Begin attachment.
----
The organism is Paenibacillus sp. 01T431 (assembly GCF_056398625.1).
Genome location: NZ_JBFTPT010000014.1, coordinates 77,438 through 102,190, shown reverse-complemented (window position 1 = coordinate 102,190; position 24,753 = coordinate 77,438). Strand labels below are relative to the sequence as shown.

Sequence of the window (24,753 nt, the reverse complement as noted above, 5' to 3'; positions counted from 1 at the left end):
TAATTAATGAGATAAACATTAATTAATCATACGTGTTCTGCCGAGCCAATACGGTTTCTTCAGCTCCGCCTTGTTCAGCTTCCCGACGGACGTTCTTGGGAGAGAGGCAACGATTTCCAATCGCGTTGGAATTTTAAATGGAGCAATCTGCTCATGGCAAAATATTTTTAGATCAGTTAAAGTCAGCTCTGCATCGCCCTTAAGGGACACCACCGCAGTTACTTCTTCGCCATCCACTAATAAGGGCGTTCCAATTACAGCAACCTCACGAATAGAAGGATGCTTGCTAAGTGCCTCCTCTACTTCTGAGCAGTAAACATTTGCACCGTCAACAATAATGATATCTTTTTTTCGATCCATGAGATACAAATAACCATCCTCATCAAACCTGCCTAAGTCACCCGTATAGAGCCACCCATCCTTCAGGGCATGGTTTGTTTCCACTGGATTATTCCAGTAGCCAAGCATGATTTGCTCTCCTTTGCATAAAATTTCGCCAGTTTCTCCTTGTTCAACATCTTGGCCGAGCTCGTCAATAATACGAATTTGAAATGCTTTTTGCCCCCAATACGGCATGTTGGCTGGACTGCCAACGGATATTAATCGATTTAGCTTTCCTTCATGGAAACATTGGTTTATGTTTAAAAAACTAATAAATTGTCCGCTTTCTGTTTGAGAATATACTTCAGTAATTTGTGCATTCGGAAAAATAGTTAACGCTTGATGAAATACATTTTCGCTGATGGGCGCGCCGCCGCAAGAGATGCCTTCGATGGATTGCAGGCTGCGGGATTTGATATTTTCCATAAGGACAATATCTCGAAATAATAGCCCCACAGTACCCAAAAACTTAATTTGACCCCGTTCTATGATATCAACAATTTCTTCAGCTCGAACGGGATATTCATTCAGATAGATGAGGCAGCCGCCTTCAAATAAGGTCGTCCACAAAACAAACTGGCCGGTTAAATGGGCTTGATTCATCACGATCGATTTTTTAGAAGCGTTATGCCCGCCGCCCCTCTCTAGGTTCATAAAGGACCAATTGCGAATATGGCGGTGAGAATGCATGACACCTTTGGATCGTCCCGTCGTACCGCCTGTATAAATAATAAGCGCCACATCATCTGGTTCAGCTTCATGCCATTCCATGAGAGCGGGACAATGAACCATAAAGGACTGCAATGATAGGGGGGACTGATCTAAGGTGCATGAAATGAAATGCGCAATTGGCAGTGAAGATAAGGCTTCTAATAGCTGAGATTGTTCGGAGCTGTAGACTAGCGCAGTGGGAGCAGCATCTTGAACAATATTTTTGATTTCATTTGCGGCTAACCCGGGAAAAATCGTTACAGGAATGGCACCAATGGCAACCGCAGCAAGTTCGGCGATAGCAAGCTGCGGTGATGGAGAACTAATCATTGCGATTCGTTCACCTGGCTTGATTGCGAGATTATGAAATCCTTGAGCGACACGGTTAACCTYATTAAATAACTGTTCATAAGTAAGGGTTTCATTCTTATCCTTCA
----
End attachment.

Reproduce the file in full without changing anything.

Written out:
The organism is Paenibacillus sp. 01T431 (assembly GCF_056398625.1).
Genome location: NZ_JBFTPT010000014.1, coordinates 77,438 through 102,190, shown reverse-complemented (window position 1 = coordinate 102,190; position 24,753 = coordinate 77,438). Strand labels below are relative to the sequence as shown.

Sequence of the window (24,753 nt, the reverse complement as noted above, 5' to 3'; positions counted from 1 at the left end):
TAATTAATGAGATAAACATTAATTAATCATACGTGTTCTGCCGAGCCAATACGGTTTCTTCAGCTCCGCCTTGTTCAGCTTCCCGACGGACGTTCTTGGGAGAGAGGCAACGATTTCCAATCGCGTTGGAATTTTAAATGGAGCAATCTGCTCATGGCAAAATATTTTTAGATCAGTTAAAGTCAGCTCTGCATCGCCCTTAAGGGACACCACCGCAGTTACTTCTTCGCCATCCACTAATAAGGGCGTTCCAATTACAGCAACCTCACGAATAGAAGGATGCTTGCTAAGTGCCTCCTCTACTTCTGAGCAGTAAACATTTGCACCGTCAACAATAATGATATCTTTTTTTCGATCCATGAGATACAAATAACCATCCTCATCAAACCTGCCTAAGTCACCCGTATAGAGCCACCCATCCTTCAGGGCATGGTTTGTTTCCACTGGATTATTCCAGTAGCCAAGCATGATTTGCTCTCCTTTGCATAAAATTTCGCCAGTTTCTCCTTGTTCAACATCTTGGCCGAGCTCGTCAATAATACGAATTTGAAATGCTTTTTGCCCCCAATACGGCATGTTGGCTGGACTGCCAACGGATATTAATCGATTTAGCTTTCCTTCATGGAAACATTGGTTTATGTTTAAAAAACTAATAAATTGTCCGCTTTCTGTTTGAGAATATACTTCAGTAATTTGTGCATTCGGAAAAATAGTTAACGCTTGATGAAATACATTTTCGCTGATGGGCGCGCCGCCGCAAGAGATGCCTTCGATGGATTGCAGGCTGCGGGATTTGATATTTTCCATAAGGACAATATCTCGAAATAATAGCCCCACAGTACCCAAAAACTTAATTTGACCCCGTTCTATGATATCAACAATTTCTTCAGCTCGAACGGGATATTCATTCAGATAGATGAGGCAGCCGCCTTCAAATAAGGTCGTCCACAAAACAAACTGGCCGGTTAAATGGGCTTGATTCATCACGATCGATTTTTTAGAAGCGTTATGCCCGCCGCCCCTCTCTAGGTTCATAAAGGACCAATTGCGAATATGGCGGTGAGAATGCATGACACCTTTGGATCGTCCCGTCGTACCGCCTGTATAAATAATAAGCGCCACATCATCTGGTTCAGCTTCATGCCATTCCATGAGAGCGGGACAATGAACCATAAAGGACTGCAATGATAGGGGGGACTGATCTAAGGTGCATGAAATGAAATGCGCAATTGGCAGTGAAGATAAGGCTTCTAATAGCTGAGATTGTTCGGAGCTGTAGACTAGCGCAGTGGGAGCAGCATCTTGAACAATATTTTTGATTTCATTTGCGGCTAACCCGGGAAAAATCGTTACAGGAATGGCACCAATGGCAACCGCAGCAAGTTCGGCGATAGCAAGCTGCGGTGATGGAGAACTAATCATTGCGATTCGTTCACCTGGCTTGATTGCGAGATTATGAAATCCTTGAGCGACACGGTTAACCTYATTAAATAACTGTTCATAAGTAAGGGTTTCATTCTTATCCTTCA